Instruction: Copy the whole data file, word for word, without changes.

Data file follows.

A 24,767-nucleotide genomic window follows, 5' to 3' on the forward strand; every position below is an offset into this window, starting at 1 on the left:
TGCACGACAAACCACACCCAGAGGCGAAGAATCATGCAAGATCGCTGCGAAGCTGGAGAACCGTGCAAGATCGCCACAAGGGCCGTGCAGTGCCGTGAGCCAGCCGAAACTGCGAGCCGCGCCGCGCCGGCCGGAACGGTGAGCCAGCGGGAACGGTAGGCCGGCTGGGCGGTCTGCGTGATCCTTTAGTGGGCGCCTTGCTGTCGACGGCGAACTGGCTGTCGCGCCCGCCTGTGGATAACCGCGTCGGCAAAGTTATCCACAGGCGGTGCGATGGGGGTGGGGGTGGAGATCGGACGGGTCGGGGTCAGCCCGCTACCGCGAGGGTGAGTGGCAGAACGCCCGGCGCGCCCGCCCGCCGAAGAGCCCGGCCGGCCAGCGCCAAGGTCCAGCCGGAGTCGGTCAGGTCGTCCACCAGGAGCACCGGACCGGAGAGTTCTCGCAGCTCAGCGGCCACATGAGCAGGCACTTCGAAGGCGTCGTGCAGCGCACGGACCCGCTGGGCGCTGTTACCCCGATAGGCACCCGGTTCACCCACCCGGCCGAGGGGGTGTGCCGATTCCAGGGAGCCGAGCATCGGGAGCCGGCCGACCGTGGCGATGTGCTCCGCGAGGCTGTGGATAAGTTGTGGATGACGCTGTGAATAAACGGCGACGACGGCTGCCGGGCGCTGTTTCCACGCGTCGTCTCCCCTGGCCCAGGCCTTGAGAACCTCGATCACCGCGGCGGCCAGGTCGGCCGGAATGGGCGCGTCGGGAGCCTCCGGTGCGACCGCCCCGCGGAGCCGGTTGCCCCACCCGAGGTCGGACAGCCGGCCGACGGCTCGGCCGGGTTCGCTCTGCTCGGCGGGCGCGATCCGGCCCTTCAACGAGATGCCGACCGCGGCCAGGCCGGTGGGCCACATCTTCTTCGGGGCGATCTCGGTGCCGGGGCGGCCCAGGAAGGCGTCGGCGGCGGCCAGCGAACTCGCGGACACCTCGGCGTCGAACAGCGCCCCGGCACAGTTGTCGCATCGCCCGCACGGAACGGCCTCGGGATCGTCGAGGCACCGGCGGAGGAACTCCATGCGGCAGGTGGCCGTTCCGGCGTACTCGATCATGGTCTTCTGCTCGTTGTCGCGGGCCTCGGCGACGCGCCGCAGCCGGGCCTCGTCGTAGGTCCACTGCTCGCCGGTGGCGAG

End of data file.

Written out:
A 24,767-nucleotide genomic window follows, 5' to 3' on the forward strand; every position below is an offset into this window, starting at 1 on the left:
TGCACGACAAACCACACCCAGAGGCGAAGAATCATGCAAGATCGCTGCGAAGCTGGAGAACCGTGCAAGATCGCCACAAGGGCCGTGCAGTGCCGTGAGCCAGCCGAAACTGCGAGCCGCGCCGCGCCGGCCGGAACGGTGAGCCAGCGGGAACGGTAGGCCGGCTGGGCGGTCTGCGTGATCCTTTAGTGGGCGCCTTGCTGTCGACGGCGAACTGGCTGTCGCGCCCGCCTGTGGATAACCGCGTCGGCAAAGTTATCCACAGGCGGTGCGATGGGGGTGGGGGTGGAGATCGGACGGGTCGGGGTCAGCCCGCTACCGCGAGGGTGAGTGGCAGAACGCCCGGCGCGCCCGCCCGCCGAAGAGCCCGGCCGGCCAGCGCCAAGGTCCAGCCGGAGTCGGTCAGGTCGTCCACCAGGAGCACCGGACCGGAGAGTTCTCGCAGCTCAGCGGCCACATGAGCAGGCACTTCGAAGGCGTCGTGCAGCGCACGGACCCGCTGGGCGCTGTTACCCCGATAGGCACCCGGTTCACCCACCCGGCCGAGGGGGTGTGCCGATTCCAGGGAGCCGAGCATCGGGAGCCGGCCGACCGTGGCGATGTGCTCCGCGAGGCTGTGGATAAGTTGTGGATGACGCTGTGAATAAACGGCGACGACGGCTGCCGGGCGCTGTTTCCACGCGTCGTCTCCCCTGGCCCAGGCCTTGAGAACCTCGATCACCGCGGCGGCCAGGTCGGCCGGAATGGGCGCGTCGGGAGCCTCCGGTGCGACCGCCCCGCGGAGCCGGTTGCCCCACCCGAGGTCGGACAGCCGGCCGACGGCTCGGCCGGGTTCGCTCTGCTCGGCGGGCGCGATCCGGCCCTTCAACGAGATGCCGACCGCGGCCAGGCCGGTGGGCCACATCTTCTTCGGGGCGATCTCGGTGCCGGGGCGGCCCAGGAAGGCGTCGGCGGCGGCCAGCGAACTCGCGGACACCTCGGCGTCGAACAGCGCCCCGGCACAGTTGTCGCATCGCCCGCACGGAACGGCCTCGGGATCGTCGAGGCACCGGCGGAGGAACTCCATGCGGCAGGTGGCCGTTCCGGCGTACTCGATCATGGTCTTCTGCTCGTTGTCGCGGGCCTCGGCGACGCGCCGCAGCCGGGCCTCGTCGTAGGTCCACTGCTCGCCGGTGGCGAG